Emotions are a poor guide to problem solving. Remember Mr. Banneker’s initial reaction to the cicadas was fear—who would not fear the worst of such a swarm of massive insects? But his initial fears of devastation proved unfounded; he realized all the cicadas wanted to do was to sing us a song as they looked for love. Concerns about the effect of our activities on the climate are not so easily assuaged, but cool-headed human ingenuity can help us avert, address, and adapt to climate change. Hastily conceived ESG disclosure rules, however, can impede such preventative, remedial, and adaptive efforts by cutting off capital to places where it can be most effective at solving the world’s most intractable problems.
VIII. Thesis 8: ESG issues are inherently political, which means that an ESG rulemaking could drag the SEC and issuers into territory that is best left to political and civil society institutions.
Many advocates of ESG disclosure mandates are concerned about even immaterial political spending by corporations, yet ESG mandates would place political issues front and center at corporations, and the SEC along with them. Congress and state legislatures, with their direct accountability to the American people, and civil society institutions are the proper venues for deciding political and social issues. Professor Amanda Rose explains: “Asking the SEC to choose an ESG disclosure framework based in part on considerations that extend into the realm of politics thrusts the SEC into a less familiar and more controversial role.” Yafit Cohn in a statement before the SEC’s Asset Management Advisory Committee pointed out that corporations might not be the right institutions within which to debate ESG topics because they lack democratic accountability for making decisions that will have society-wide effects.
To date, Congress has not granted authority to the SEC to address ESG issues for the purpose of promoting goals unrelated to the federal securities laws. Serious democratic legitimacy concerns arise when an independent agency expands its own authority. These concerns increase significantly when the agency delegates to one or more unaccountable third-party standard-setters the authority to establish disclosure requirements for an ever-expanding list of politically and socially sensitive subject matters. Wading into controversial issues, whether directly or indirectly through a third-party standard setter would consume our limited resources and impede our ability to carry out our given mission of protecting investors and the integrity of the capital markets.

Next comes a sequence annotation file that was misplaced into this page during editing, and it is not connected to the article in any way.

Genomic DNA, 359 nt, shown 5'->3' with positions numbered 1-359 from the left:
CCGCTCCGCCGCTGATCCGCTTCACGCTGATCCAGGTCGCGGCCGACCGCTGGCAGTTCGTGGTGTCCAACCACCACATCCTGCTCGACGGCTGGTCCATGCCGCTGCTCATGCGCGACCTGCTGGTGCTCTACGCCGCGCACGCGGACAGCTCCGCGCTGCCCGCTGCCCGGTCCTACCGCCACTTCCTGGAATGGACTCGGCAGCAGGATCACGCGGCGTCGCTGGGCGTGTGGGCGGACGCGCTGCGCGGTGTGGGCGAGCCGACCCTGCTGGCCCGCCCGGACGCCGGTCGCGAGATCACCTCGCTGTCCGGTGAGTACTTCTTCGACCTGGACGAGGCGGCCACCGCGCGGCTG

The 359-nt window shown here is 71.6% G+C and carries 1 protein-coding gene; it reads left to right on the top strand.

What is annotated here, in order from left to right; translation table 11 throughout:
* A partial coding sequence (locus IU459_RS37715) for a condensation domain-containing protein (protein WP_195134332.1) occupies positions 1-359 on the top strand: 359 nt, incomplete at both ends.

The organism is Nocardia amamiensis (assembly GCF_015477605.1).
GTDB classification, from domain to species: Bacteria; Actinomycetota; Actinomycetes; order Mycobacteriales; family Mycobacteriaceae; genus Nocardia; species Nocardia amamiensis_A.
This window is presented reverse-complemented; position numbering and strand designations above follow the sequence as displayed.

IX. Thesis 9: ESG disclosure requirements may direct capital flows to favored industries in a way that runs counter to our historically agnostic approach.
Directing capital flows to green uses is unabashedly at the heart of international ESG standard-setting efforts, and many commenters want us to follow suit. Following this course would transform the SEC, as author of those mandates, into an active participant in shifting capital flows to purportedly green, and away from purportedly brown, investments. That role would be a new one for an agency that has focused not on deciding where capital should go, but on making disclosure available and allowing investors to decide where capital should go. We typically do not tell investors whether we think their decisions are financially, let alone morally, good.
A very prescriptive climate disclosure framework for issuers together with standards for asset managers that key off that framework would change behavior and move capital to companies and investment products that perform well according to the selected metrics and away from those that do not. The more detailed and prescriptive the metrics are, the greater the role those metrics would play in capital allocation.